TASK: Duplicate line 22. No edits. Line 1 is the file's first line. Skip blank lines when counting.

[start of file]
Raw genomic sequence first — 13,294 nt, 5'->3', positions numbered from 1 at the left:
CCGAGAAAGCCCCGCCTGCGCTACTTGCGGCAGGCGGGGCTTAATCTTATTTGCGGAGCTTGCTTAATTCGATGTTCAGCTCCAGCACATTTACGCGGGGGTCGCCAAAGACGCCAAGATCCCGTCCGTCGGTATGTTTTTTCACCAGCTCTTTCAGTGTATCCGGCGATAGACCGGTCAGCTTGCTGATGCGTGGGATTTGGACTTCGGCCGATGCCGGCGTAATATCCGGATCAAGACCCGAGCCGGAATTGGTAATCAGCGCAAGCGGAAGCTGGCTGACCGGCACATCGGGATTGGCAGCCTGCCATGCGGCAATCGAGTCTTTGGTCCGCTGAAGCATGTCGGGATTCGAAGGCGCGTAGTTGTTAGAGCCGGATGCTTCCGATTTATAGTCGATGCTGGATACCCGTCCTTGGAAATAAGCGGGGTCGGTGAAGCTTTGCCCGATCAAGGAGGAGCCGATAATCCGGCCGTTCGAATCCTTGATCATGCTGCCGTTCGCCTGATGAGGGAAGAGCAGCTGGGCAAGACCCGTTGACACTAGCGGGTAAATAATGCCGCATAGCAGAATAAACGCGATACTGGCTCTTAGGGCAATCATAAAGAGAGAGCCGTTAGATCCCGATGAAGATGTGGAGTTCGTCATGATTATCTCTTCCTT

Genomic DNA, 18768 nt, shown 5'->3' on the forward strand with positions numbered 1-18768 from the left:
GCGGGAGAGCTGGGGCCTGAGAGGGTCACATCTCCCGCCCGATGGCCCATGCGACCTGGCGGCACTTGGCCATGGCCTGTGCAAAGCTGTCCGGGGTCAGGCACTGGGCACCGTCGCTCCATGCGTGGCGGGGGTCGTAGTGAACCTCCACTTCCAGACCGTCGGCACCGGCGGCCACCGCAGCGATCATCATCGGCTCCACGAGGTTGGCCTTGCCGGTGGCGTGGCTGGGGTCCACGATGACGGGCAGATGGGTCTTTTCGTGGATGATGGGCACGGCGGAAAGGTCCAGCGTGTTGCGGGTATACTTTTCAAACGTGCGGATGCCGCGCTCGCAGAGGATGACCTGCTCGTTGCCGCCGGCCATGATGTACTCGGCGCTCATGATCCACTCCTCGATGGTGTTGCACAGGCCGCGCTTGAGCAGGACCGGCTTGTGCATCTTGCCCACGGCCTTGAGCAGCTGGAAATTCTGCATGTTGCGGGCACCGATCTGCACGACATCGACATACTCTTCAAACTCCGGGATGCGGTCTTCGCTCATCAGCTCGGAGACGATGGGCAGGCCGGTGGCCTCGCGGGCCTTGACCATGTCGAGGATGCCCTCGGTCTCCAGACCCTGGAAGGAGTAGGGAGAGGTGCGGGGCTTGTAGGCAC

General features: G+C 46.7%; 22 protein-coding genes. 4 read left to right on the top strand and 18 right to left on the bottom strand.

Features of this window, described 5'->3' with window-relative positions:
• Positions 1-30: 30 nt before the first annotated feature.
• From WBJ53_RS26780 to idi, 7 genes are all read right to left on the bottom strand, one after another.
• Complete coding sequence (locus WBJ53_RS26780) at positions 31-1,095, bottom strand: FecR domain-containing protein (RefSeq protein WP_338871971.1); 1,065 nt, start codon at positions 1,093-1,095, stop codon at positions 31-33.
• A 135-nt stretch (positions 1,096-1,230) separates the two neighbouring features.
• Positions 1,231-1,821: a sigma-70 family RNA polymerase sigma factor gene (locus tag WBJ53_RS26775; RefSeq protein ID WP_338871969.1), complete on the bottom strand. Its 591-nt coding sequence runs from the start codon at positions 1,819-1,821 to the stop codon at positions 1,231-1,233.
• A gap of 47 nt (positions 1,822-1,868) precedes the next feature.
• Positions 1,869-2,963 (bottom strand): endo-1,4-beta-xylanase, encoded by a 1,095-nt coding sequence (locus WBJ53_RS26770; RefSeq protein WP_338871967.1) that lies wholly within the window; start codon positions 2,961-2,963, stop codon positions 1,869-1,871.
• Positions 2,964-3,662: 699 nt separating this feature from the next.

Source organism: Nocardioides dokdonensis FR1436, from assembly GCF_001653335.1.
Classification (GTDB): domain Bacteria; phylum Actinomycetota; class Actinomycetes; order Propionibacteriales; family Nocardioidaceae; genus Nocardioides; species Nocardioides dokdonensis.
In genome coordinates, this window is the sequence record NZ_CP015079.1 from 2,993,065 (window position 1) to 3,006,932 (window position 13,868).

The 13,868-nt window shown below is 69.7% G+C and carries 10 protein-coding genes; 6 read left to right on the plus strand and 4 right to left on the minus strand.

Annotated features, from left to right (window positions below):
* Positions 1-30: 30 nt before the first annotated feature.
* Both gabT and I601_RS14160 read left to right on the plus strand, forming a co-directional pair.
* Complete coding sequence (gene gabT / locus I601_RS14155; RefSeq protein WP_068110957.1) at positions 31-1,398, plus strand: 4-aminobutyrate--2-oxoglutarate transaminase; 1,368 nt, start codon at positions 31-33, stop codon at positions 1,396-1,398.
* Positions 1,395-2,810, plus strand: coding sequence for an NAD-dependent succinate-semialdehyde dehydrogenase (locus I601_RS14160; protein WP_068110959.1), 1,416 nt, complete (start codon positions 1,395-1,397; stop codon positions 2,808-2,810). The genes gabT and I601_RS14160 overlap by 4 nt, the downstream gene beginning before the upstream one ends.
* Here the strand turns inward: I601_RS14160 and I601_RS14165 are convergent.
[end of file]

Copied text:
* Complete coding sequence (gene gabT / locus I601_RS14155; RefSeq protein WP_068110957.1) at positions 31-1,398, plus strand: 4-aminobutyrate--2-oxoglutarate transaminase; 1,368 nt, start codon at positions 31-33, stop codon at positions 1,396-1,398.